In the two weeks after the accident, Kyle couldn’t use her mouth to speak. She passed along quick notes to co-workers and viewers with notes on social media, but people were still anxious. The “story” was still generating it’s own energy and people around the world were hungry for more information. Viewers wanted to know the extent of her injuries. Animal welfare groups wanted to make sure the dog was okay. Journalists wanted to debate the ethics of the station’s handling of the incident.
Her own news station was first to show pictures of her face after surgery, a face besieged by 70 stitches and deep scaring. After the stitches were out, Kyle agreed to an interview with her morning show co-host so she could put her own “official” story into the record. Again, Kyle was exercising her option to tell the story the way she wanted to tell it. Yes, the station was in the middle of a ratings period where high viewership is important. The general populace and media bloggers all caught onto that. But Kyle was able to use that to her benefit. If she’s going to tell her story the way she wants to, why not do it with a large audience watching?
The Kyle Dyer people see on television every morning is a happy, positive person. Most would call is a “television persona,” as she has a very pleasant disposition for morning TV. But the truth is, Kyle is a naturally optimistic person. I’ve had the pleasure of meeting her several times and I’m always struck at her presence and optimism. It seems to exude from her at high levels. This optimism has kept her going during her healing and is representative of some of the basics of Honoring Your Spirit.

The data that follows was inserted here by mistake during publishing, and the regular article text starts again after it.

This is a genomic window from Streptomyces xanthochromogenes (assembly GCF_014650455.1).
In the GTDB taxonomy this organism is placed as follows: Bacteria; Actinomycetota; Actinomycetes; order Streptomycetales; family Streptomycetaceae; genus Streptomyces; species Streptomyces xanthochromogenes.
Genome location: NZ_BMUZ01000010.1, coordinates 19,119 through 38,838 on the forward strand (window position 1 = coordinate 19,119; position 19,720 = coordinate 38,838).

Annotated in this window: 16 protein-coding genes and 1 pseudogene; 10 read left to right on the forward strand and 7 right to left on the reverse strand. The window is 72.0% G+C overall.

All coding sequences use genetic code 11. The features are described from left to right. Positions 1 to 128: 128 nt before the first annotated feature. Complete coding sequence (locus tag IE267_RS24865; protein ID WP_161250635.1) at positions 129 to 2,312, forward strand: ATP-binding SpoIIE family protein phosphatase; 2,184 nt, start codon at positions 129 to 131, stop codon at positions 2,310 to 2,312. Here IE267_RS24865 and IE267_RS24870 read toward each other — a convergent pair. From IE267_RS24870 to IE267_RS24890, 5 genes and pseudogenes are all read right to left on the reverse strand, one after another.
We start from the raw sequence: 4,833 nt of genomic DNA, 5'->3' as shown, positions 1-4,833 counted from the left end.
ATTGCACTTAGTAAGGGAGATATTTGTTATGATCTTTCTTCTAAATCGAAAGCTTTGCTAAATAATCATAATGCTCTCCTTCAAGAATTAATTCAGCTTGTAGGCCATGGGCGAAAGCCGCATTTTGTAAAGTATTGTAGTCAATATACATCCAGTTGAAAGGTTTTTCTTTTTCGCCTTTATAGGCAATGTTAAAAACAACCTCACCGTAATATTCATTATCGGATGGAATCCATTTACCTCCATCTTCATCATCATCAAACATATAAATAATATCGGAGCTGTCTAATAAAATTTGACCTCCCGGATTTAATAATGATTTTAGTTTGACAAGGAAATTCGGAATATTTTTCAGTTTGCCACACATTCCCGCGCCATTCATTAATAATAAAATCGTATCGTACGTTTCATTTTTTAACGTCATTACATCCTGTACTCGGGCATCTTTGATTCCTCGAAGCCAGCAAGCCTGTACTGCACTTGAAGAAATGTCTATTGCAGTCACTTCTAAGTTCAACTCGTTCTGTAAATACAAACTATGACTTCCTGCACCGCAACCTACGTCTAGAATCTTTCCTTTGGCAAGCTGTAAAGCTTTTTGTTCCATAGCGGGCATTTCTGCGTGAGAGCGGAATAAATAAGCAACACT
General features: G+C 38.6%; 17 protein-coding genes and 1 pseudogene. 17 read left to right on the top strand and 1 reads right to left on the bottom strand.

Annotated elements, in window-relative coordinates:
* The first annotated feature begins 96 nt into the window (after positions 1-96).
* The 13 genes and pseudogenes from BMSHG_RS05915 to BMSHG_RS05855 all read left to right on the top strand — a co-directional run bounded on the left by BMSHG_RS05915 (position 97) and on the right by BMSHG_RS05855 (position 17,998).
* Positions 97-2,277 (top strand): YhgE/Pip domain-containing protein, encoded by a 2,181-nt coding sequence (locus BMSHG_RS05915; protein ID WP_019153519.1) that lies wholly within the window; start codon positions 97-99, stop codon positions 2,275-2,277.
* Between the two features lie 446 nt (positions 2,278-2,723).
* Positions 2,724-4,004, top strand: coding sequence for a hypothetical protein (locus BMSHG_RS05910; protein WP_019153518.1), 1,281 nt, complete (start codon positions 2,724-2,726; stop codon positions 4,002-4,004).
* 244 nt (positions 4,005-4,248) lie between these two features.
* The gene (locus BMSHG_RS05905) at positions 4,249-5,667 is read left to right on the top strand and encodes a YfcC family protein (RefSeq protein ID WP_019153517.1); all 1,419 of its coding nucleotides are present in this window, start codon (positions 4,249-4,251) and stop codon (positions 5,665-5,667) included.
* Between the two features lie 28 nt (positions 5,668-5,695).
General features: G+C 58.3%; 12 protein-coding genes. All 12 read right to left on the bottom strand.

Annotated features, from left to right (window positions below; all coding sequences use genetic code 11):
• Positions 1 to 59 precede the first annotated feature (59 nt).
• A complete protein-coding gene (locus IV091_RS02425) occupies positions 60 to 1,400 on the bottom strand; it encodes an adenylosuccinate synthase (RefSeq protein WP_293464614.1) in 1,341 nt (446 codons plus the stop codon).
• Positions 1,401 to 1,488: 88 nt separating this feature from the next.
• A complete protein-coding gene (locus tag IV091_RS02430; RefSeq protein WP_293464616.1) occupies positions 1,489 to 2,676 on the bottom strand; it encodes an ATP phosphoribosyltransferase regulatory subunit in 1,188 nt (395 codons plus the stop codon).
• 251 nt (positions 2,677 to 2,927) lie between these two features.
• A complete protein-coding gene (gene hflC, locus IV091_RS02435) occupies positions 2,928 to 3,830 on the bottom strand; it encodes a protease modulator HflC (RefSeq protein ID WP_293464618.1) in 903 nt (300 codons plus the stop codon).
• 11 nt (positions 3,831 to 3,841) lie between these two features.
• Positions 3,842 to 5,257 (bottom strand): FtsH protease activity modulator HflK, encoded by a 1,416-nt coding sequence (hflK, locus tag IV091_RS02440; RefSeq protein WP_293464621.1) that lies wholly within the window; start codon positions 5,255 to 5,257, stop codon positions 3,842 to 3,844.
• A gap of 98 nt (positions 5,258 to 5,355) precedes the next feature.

Kyle is an awesome example of turning your thoughts to a desired outcome. When asked to summarize the incident, she told her co-worker, “I’m doing better. The dog is back with his family. It’s time to move on.” The journalist refuses to give in to negativity and blame. She has been very clear about her concern for the dog, the dog’s owners and others who have been affected by the incident. She sees positivity in the series of canine behavior stories her station ran after the injury.
For me, Kyle’s most heart-warming and effective use of conscious creation comes from her attitude toward life. It’s a premise that crosses many different religions and spiritual camps, but it’s a biggie: trust. Trust in the universe—or God, or All That Is, or whatever term you prefer—is one of the greatest healing energies available. A profound trust in the universe is hard to fake and people who have it have the world at their doorstep. Kyle’s deep faith has been showcased a lot in the past few weeks, and I think she says it best when defending her own reaction to the incident.
“I just had a feeling—and still do—that everything is going to be okay,” she said in an interview. Great words from an unknowing conscious creator and a woman who truly understands what Honoring Your Spirit is all about.